I don't see what the difference is, but a lot of people seem to think there is one.
You are correct. Functionally from a "black box" point of view they are the same.
In this document Application Guide, Aluminum Electrolytic Capacitors bY Cornell Dubilier, a competent and respected capacitor manufacturer it says (on age 2.183 & 2.184)
If two, same-value, aluminum electrolytic capacitors are connected in series, back-to-back with the positive terminals or the negative terminals connected, the resulting single capacitor is a non-polar capacitor with half the capacitance.
The two capacitors rectify the applied voltage and act as if they had been bypassed by diodes.
When voltage is applied, the correct-polarity capacitor gets the full voltage.
In non-polar aluminum electrolytic capacitors and motor-start aluminum electrolytic capacitors a second anode foil substitutes for the cathode foil to achieve a non-polar capacitor in a single case.
Of relevance to understanding the overall action is this comment from page 2.183.
While it may appear that the capacitance is between the two foils, actually the capacitance is between the anode foil and the electrolyte.
The positive plate is the anode foil;
the dielectric is the insulating aluminum oxide on the anode foil;
the true negative plate is the conductive, liquid electrolyte, and the cathode foil merely connects to the electrolyte.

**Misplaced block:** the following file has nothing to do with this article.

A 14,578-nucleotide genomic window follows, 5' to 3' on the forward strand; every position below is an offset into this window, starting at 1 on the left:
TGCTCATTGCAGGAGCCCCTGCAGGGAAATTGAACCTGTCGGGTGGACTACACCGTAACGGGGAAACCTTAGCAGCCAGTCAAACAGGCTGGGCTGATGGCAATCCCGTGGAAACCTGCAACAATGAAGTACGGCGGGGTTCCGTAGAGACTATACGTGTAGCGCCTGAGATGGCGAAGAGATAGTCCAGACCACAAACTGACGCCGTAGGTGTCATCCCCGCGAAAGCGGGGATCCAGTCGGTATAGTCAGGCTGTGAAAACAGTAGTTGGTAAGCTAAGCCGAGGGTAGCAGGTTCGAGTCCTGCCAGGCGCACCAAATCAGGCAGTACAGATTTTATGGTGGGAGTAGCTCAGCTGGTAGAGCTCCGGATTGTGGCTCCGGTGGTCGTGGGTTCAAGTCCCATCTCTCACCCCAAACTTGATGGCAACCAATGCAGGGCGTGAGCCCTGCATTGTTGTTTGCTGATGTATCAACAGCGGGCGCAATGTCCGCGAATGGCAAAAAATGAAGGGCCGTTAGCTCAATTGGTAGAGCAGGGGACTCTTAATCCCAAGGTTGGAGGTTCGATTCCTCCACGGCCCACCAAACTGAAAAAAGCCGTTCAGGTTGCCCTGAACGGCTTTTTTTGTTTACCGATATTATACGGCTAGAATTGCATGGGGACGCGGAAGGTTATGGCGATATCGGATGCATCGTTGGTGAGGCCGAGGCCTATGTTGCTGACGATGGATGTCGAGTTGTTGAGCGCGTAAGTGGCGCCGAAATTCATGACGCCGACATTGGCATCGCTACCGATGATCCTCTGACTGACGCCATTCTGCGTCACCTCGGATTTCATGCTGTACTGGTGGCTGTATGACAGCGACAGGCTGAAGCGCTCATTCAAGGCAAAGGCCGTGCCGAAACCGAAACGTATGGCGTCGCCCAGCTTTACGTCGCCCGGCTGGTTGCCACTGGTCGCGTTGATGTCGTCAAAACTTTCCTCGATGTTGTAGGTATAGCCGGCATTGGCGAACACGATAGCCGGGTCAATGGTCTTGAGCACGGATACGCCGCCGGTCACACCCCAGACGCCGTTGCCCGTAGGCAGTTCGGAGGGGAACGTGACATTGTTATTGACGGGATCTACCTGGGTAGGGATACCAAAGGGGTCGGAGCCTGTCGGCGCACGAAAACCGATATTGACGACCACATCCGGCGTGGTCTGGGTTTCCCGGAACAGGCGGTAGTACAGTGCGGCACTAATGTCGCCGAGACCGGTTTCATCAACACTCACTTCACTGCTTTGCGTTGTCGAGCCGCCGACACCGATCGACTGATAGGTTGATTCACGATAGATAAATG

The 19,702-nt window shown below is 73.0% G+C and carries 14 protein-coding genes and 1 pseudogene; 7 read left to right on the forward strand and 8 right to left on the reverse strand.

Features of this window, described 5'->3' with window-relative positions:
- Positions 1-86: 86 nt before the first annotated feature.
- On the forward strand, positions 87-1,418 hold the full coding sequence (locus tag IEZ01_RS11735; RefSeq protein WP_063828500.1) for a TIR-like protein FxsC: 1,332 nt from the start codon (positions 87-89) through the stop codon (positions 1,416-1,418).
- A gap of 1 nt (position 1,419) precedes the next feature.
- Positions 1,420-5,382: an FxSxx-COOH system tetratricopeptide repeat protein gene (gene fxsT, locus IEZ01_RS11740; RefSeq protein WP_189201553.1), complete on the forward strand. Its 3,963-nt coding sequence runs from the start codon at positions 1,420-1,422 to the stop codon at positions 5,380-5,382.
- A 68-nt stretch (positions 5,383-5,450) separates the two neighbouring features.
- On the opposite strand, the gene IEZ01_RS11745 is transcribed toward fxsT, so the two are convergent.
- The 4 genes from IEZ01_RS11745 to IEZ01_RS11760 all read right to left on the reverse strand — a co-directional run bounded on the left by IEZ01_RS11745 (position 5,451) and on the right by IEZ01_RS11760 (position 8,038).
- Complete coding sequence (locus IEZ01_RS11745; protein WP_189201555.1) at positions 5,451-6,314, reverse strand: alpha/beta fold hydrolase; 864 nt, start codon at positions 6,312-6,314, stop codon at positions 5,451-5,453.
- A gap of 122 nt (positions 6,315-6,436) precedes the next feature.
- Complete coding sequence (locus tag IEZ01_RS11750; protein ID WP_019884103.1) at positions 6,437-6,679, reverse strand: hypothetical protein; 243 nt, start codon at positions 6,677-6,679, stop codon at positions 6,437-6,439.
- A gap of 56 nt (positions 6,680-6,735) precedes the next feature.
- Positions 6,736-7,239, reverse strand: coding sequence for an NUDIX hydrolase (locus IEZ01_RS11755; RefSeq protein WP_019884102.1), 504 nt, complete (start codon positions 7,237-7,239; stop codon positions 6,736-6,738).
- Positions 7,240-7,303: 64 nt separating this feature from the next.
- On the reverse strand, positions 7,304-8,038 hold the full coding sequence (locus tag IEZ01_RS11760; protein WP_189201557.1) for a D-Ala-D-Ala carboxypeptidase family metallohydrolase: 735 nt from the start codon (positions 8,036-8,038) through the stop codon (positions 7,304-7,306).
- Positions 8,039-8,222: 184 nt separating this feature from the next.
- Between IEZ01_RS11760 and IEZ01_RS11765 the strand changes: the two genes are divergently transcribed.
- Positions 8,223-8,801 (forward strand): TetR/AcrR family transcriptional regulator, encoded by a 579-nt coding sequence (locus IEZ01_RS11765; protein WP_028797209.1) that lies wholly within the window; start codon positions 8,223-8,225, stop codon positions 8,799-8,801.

This construction delivers colossal capacitance because etching the foils can increase surface area more than 100 times and the aluminum-oxide dielectric is less than a micrometer thick. Thus the resulting capacitor has very large plate area and the plates are awfully close together.
I intuitively feel as Olin does that it should be necessary to provide a means of maintaining correct polarity. In practice it seems that the capacitors do a good job of accommodating the startup "boundary condition". Cornell Dubiliers "acts like a diode" needs better understanding.
I think the following describes how the system works.
As I described above, once one capacitor is fully charged at one extreme of the AC waveform and the other fully discharged then the system will operate correctly, with charge being passed into the outside "plate" of one cap, across from inside plate of that cap to the other cap and "out the other end". ie a body of charge transfers to and from between the two capacitors and allows net charge flow to and from through the dual cap. No problem so far.
A correctly biased capacitor has very low leakage.
A reverse biased capacitor has higher leakage and possibly much higher.
At startup one cap is reverse biased on each half cycle and leakage current flows.
The charge flow is such as to drive the capacitors towards the properly balanced condition.
This is the "diode action" referred to - not formal rectification per say but leakage under incorrect operating bias.
After a number of cycles balance will be achieved. The "leakier" the cap is in the reverse direction the quicker balance will be achieved.
Any imperfections or inequalities will be compensated for by this self adjusting mechanism. Very neat.
Electrolytic capacitors should not get too hot otherwise they'll have a tendency to vaporize the electrolyte. This can lead to spectacular results such as the capacitor exploding. Some electrolytic capacitors have notches in their casing to create a controlled explosion, though any explosion will render the capacitor useless.
Most likely you've hooked the electrolytic capacitor in the wrong polarity. Electrolytic capacitors only function correctly when hooked up with the correct polarity (higher voltage on the positive lead). If hooked up backwards, the capacitor will act more like a short circuit and get hot.